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Starting out questions

Discussion in 'Starting a Lawn Care Business' started by jay31, Aug 18, 2010.

  1. jay31

    jay31 LawnSite Member
    from Fl
    Messages: 1

    Hello all, my name is Jason and I am looking into starting my own lawn care business. I have done some searching and such on the forum but have a few questions still, any help you guys can give would be greatly appreciated. If im asking something that has already been answered please let me know and I will do some more searching. Basically I am looking into starting my own lawn care business, this isnt something I am looking to start next week or anything like that. My wife and I will be relocating in about 9 months and thats when I would like to start the business. So I am going to use the next 9 months to my advantage to learn as much as I can. I am 26 yrs old and have done numerous jobs over the years, from renting jet skis to currently working in an engineering firm. I really want to work outside with my hands as thats what I enjoy the most. Sorry for the long post below are my main questions and I am sure I will think of more. Thanks in advance.

    1. How did you guys finance your business at startup? (i.e. buy a truck? trailer? equipment?)

    2. What did you start off doing? (just lawns? pressure washing? etc?)

    3. What do you find is the best way to obtain clients? (I have the know how to design websites, is that ideal? flyers? ads on craigslist? newspaper? logo and contact info on truck?)

    4. What insurances are required if its just me and my brother working?

    5. What methods did you use to start your client base, which ones worked the best and where the most effective?

    6. Also is there any type of certifications or classes or anything of that nature to learn about problem bugs and stuff like that? Things that will help the business grow?

    Any other info would be great. Thanks again
  2. Green Scape

    Green Scape LawnSite Member
    Messages: 79

    You are looking for trial and error answers. Most people spent years finding the answers to these questions. LOL I will say, get LICENSED. Start there.....marketing success and equipment come with time. There will be many mistakes, and head scratching, but learning from the mistakes will keep you going, and growing.
  3. Differential

    Differential LawnSite Member
    Messages: 135


    I can't necessarily say that my advice is the way to go, but I have learned alot, and maybe some of my comments will help you.

    1. I didn't finance anything. I took a little bit of cash, traded a gun for a used snapper 21" mower, bought an Echo curved shaft trimmer for $15 at a garage sale, and bought a new Stihl BG55 blower for $149 (that I'm still using). My edger was an old walk behind McClane that I got for free from my dad. I basically started by business with less than $300 cash, and worked up from there. It's not the equipment that's as important in the beginning, as it is the will to work, motivation, and doing good work with integrity. As the money rolls in, THEN purchase new stuff as you can afford it, and get the good stuff that that is dependable and performs. There's nothing worse than working in 100 degree heat and trying to fix something on location. Typically, handhelds are a good item to purchase new, vs. pre-owned. The good commercial handhelds are typically wore out if you buy used. In the grand scheme of things, the $300 trimmer new gives bigger ROI. Mowers are ok to buy used, as long as the deck is in good shape.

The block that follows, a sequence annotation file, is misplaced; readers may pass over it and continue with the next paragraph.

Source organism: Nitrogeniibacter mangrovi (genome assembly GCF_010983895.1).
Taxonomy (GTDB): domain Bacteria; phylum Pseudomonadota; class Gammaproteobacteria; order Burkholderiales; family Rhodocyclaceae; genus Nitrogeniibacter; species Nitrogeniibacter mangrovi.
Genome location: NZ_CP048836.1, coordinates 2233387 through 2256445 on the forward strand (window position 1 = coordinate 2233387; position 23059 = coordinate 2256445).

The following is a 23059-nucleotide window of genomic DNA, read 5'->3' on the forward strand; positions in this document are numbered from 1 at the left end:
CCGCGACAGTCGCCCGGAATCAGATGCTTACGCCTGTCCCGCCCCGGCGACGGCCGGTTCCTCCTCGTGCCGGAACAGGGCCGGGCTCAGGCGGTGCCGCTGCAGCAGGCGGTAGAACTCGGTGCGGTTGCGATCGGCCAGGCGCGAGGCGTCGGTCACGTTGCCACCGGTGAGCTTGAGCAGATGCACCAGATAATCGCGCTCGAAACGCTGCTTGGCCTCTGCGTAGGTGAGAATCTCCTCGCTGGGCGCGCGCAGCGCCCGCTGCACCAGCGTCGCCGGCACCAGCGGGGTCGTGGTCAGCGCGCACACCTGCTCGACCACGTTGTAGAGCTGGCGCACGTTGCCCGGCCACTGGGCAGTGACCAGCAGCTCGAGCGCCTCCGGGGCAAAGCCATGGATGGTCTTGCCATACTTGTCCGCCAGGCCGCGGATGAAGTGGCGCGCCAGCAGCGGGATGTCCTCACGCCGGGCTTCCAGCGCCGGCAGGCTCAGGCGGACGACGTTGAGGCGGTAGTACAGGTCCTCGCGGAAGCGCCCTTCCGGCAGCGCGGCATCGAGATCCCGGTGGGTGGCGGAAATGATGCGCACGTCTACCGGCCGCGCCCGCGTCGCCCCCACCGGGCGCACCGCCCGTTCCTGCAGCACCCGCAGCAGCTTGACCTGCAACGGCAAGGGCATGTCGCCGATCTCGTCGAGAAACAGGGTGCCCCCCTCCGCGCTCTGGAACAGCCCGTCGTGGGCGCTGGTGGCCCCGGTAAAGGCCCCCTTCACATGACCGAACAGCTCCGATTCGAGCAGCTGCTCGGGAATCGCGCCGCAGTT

Once I had my basics, I purchased a good set of hedge trimmers, polesaw, loppers, ladder, Kombi system, spreader, etc...Basically I keep a little money in the bank, and as I need something, I go and buy it. Some people say "have a backup trimmer, etc..." I would rather let the dealer be my "backup plan". If something goes down, I keep a little money in the bank and just go purchase it quickly.

    For me, I have learned that it's best to stick with one brand. Never buy from big box stores. Go to your local dealer where they sell the good stuff, pick out what you like, and buy the best you can afford with cash. Also, if you don't support your local dealers, they may not be there someday when you need them. Generally speaking, they are an important part of our business, and should be appreciated. They are independents just like you and me trying to make a living, but the MSRP on most of the stuff is set by the manufacturer. Try to get to know them as much as possible, schmooze them a little. It will go a long way when you need them.